Carl Heideman
Carl Heideman
8/24/20 9:00 a.m.

We’ve all been around the restoration world long enough to hear a few horror stories: botched jobs, runaway bills, delays that last years, missing parts and more. These miscues rarely end well, and on top of that, the owners still need to get their cars properly restored. Now what?


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8/24/20 9:50 a.m.

The stories I imagine you could tell!

I project manage for a living. A restoration is the quintessential example of a project that can and must be managed. Ant the truth is that car projects are pretty esy to manage since there are few surprises to a qualified team.


What I never see in restoration management is what I call "Cute Puppy Killing" A lot of projects should never get off the ground, and a good project manager will kill these cute little guys before they grow into mean dogs. I could save people a lot of time money and marriages by talking them OUT of doing a car project.


ShawnG UltimaDork
8/24/20 10:52 a.m.

We've fixed several bad restorations now. Autobody guys need to learn to get on the ground and sand rocker panels.

We also kill the cute puppies. A customer had a sad the other day when we told him his 1975 Corvette wasn't worth the trouble.

I've told members here that restoring their baby, even doing it themselves isn't worth the trouble but nobody listens until they're over budget and still have a project taking up two bays of a garage and part of a storage unit.

300zxfreak Reader
8/25/20 7:04 a.m.

Just food for thought, there are quite a few free project management apps and software available, and they can really help keep a project in line and manageable. Seeing a visual timeline is quite a motivator, at least most of the time. Unless you're "that guy", and never look at it once you've filled in the blanks.

TinBox New Reader
9/18/21 12:53 p.m.

As a 30+ year restorer being realistic (on both sides) is crucial! Never low ball a job to get it, we do quite the opposite - ugly truth first, if we're still talking after 10 min then that's a good sign. It's not a cheap hobby, there's no getting around that, your car doesn't know what it's worth and you're primarily buying time. Education on the part of the shop is one of your jobs - tv shows in particular have given people an unrealistic expectation of time and cost.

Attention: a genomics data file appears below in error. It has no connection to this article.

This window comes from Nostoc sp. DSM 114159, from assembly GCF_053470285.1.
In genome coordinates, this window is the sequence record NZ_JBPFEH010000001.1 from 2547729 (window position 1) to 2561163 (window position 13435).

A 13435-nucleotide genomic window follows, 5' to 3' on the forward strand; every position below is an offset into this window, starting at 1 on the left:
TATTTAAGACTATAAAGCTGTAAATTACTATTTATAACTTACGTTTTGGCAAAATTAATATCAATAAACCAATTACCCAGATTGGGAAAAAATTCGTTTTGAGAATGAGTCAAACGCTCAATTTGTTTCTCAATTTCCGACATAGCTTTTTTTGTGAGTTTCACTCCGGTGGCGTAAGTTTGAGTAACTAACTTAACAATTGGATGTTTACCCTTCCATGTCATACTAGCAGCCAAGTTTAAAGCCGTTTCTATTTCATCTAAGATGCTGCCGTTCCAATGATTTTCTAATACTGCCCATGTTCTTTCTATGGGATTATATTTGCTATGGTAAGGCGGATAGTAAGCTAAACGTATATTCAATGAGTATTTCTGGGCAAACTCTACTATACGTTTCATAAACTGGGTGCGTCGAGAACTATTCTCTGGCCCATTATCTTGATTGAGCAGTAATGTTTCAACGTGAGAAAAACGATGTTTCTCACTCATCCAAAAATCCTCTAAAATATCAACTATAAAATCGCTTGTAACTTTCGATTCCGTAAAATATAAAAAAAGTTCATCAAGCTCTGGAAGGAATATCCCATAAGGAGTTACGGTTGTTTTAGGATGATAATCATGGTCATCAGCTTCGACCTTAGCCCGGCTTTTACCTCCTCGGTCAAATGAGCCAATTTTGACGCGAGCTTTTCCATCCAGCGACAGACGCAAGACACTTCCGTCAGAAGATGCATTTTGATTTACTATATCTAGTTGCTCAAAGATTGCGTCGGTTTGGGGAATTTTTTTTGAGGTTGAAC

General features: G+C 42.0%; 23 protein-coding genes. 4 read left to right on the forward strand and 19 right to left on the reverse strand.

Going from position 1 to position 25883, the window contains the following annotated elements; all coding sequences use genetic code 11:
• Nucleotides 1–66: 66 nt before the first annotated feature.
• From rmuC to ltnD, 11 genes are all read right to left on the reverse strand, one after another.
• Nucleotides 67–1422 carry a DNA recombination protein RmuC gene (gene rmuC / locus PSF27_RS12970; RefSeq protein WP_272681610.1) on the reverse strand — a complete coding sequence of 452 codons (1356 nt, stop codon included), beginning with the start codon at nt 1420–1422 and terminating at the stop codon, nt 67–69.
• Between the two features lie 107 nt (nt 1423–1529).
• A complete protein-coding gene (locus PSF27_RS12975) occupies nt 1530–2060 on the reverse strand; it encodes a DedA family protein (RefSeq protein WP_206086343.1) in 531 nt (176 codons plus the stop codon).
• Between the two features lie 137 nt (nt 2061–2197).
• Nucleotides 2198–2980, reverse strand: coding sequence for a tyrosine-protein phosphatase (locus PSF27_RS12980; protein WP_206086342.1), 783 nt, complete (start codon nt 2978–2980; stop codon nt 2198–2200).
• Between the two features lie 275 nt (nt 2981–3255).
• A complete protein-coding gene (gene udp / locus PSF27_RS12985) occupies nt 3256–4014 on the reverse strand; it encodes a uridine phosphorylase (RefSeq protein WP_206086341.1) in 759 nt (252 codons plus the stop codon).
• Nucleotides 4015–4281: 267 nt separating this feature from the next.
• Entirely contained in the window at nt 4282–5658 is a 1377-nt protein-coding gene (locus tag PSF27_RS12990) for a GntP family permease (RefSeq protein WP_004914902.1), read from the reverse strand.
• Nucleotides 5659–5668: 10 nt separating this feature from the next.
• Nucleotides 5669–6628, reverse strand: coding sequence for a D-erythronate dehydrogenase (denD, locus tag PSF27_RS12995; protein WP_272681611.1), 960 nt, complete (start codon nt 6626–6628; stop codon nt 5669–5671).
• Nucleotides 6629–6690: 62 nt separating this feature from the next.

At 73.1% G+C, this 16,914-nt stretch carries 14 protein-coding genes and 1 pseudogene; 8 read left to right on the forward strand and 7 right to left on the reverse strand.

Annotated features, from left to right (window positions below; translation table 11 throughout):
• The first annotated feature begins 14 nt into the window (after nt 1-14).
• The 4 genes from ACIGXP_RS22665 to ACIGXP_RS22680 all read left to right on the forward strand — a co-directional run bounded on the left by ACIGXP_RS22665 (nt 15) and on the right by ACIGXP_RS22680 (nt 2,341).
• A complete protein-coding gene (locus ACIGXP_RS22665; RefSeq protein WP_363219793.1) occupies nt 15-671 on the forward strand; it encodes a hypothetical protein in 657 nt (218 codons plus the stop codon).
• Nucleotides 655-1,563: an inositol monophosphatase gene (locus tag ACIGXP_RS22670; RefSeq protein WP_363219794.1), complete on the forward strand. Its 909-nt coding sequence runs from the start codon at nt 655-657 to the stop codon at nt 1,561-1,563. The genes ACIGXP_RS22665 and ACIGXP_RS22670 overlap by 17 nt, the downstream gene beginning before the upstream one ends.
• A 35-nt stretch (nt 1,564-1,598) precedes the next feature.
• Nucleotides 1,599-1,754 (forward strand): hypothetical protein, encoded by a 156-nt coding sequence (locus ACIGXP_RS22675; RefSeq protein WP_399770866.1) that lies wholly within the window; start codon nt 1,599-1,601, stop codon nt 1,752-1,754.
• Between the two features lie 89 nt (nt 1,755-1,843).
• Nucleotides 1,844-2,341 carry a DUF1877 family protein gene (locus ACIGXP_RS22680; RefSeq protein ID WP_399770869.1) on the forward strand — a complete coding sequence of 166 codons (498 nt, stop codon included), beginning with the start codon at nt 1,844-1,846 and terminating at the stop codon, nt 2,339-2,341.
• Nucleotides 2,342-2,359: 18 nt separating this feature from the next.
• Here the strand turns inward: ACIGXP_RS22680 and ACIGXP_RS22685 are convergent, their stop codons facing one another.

Had a guy stop by in an early 911, clearly rusty, and asked about restoring it - I said if we do everything, expect to start at 150...he asked if that was hours! No, that's (Canadian) dollars...he went white and drove off. Had no concept of what 'restoring' the car would entail. 

A big up front deposit should be a giant red flag. Unless there's a big parts purchase the shop should be solvent enough to carry the labour and misc costs for the month, and bill every month thereafter...then everyone's on the same page. As the client, if your situation changes, say so! We've had a number of jobs paused for a period of time over the years - wife wants a kitchen, kid started uni etc - easy to deal with before you can't pay a big labour month. 

Trust your gut! Again, on both sides - we've declined work based on the hair on our neck, and found out later we were correct in doing so. Same goes for a client, if it doesn't feel right move on to interviewing someone else.

Stop by on a regular basis, don't drop it and say call me when it's done. We enjoy showing you the progress, and seeing your enthusiasm for the car and work. We're all car guys, and enjoy doing work for the same. 

Underpromise and over deliver, and remember that restoring a car can be fun...and if it's not ask yourself why. We're currently running a four plus year wait list, and everyone of them is a repeat client. 

Happy motoring!

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